I joined my husband, Ryan, in moving across the country to our first duty station in Hawaii on July 5th, 2014. We had been married for 1.5 years now and we were ready to start trying for a baby. After just 7 weeks, I got a plus sign on all 3 pregnancy tests I took. Ryan was training in the field, so I was frantically snapping a picture and sending it in a text while crying and dancing in our new, empty apartment. He was just as ecstatic as me. I sent my sister the text, and my parents, and my mother-in-law. I was a mommy! Right then and there.
Photograph courtesy of the Hubbard family
Fast forward after the blood test confirmation, announcing on Facebook and first appointment (paperwork); my parents, sister, and nephew flew to Hawaii from our home in Southwest Virginia and got to go to my 12-week appointment with us during their visit.
If you’re unfamiliar with military hospitals, you only get 1 ultrasound at 20 weeks because, frankly, there are A LOT of pregnant military wives and it’s not really possible to do more. We were all content with just getting to FINALLY hear a heartbeat.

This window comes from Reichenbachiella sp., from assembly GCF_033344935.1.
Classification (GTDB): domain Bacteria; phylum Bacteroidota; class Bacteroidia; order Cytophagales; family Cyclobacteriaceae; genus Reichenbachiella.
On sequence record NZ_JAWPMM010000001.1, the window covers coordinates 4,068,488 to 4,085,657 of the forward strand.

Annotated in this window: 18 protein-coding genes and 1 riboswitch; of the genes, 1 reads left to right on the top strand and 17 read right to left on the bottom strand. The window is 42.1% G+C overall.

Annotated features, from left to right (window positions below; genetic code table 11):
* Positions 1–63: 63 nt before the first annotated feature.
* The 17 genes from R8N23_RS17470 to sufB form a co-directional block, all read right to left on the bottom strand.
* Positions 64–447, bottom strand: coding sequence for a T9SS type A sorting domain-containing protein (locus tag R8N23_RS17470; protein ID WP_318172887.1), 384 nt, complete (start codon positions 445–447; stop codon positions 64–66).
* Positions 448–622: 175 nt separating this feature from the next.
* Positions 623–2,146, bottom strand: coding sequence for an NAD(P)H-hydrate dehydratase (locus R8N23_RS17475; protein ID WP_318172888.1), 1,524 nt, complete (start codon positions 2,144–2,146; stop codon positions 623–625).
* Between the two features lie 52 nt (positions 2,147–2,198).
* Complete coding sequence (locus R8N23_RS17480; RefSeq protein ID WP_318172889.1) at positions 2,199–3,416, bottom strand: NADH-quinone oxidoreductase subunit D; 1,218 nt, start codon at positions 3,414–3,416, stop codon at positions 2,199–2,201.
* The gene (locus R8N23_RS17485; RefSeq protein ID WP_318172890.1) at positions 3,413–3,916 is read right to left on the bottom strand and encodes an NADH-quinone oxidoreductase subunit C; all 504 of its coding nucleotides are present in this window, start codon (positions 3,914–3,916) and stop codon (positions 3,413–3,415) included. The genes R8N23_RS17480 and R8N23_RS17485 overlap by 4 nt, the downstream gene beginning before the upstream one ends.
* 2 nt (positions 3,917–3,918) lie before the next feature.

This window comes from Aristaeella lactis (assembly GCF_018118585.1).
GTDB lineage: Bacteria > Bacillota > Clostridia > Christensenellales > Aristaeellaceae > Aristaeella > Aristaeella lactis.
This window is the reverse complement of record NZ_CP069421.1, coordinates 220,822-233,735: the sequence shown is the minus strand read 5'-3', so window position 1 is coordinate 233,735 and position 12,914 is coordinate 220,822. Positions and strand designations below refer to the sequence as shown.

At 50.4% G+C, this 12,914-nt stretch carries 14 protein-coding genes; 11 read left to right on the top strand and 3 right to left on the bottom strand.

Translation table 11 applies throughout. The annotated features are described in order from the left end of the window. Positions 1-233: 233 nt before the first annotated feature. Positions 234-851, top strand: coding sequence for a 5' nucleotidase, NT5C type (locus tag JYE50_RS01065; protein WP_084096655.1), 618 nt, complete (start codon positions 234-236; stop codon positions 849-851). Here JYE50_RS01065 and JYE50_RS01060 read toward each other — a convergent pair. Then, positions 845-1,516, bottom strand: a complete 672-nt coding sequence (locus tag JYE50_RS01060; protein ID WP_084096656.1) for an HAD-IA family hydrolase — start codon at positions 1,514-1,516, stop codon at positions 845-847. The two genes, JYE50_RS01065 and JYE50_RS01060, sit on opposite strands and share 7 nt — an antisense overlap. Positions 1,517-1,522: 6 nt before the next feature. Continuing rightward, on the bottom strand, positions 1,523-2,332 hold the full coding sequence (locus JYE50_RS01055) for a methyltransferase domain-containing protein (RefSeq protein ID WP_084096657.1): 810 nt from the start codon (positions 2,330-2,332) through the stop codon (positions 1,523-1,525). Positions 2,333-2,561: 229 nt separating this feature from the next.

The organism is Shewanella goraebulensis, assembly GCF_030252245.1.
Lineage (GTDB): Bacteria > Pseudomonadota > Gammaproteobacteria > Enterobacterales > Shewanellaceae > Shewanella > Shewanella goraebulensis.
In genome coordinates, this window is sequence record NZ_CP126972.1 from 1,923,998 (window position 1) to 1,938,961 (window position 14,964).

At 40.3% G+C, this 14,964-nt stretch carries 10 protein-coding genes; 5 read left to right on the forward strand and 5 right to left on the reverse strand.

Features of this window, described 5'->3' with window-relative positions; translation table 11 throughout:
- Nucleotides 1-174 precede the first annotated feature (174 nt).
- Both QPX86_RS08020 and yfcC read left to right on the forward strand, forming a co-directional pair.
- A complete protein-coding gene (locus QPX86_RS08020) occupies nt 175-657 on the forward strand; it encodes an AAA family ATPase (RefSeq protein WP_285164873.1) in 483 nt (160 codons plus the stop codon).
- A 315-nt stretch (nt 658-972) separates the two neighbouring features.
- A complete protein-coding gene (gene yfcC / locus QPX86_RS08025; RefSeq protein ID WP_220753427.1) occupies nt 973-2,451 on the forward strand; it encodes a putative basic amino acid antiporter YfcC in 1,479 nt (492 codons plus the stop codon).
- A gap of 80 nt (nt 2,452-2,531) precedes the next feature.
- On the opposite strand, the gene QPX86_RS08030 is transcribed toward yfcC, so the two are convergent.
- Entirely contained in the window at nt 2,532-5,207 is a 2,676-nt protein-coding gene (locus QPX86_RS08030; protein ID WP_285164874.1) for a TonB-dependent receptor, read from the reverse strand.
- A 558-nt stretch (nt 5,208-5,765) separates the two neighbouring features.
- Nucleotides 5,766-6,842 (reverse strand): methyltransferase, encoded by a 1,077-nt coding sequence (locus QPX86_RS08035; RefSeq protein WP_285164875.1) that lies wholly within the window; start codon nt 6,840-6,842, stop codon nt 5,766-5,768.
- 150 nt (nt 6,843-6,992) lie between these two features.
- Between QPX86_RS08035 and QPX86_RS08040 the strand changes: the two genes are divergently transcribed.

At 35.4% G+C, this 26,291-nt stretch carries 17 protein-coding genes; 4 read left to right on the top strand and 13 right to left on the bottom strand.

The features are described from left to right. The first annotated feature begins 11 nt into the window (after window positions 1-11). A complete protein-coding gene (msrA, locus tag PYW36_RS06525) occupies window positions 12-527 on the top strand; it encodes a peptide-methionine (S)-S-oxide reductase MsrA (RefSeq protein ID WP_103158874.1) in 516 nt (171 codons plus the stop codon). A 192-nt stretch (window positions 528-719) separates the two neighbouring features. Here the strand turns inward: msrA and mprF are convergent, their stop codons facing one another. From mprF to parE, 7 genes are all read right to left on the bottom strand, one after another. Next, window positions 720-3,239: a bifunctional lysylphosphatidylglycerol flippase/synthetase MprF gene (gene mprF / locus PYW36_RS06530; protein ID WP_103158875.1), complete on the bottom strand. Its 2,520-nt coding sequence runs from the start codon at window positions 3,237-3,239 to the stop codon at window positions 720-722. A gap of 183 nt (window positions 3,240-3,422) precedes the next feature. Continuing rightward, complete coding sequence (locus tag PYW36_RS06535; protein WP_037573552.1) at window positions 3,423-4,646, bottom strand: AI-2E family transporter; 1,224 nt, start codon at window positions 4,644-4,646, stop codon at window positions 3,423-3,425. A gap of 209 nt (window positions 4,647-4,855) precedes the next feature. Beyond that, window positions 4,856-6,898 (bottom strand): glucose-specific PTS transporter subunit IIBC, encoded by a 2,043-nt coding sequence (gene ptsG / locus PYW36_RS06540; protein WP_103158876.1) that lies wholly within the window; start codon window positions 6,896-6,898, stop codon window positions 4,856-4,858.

170 beats per minute. I smiled ear to ear and Ryan squeezed my hand listening to the gallop of that perfect heartbeat.
The doctor scheduled a dating ultrasound due to the fact that I didn’t know when my last period was because I have never had a regular cycle and we’d see our baby on Halloween day!
I’d made it through the first trimester and I thought I was in the clear to start buying things online (nursing pillow, nursing cover, a carrier with matching leggings because I just KNEW she was a girl, etc.). I started imagining the outfits I would have her wear and how I’d do her hair, who she’d look like, how our dog, Tyson, would be with her if I was going to cloth diaper and which breast pump I would buy.
Everything was perfect.
It always had been.
I always got great grades and graduated with a Bachelor’s in Nursing. I was talented in gymnastics, drawing and cheer. I was good with kids and I was pretty. Ryan was amazing at every sport he did. He was so smart and so handsome. He was a former youth leader and loved kids. He had just joined the army and was a great soldier. We attended church on a regular basis. We were kind and fit and financially stable. Our parents were still married after 20+ years as well as our grandparents and we had amazing friends who loved God as much as we did. Nothing was going to happen.
Everything was perfect…until it wasn’t.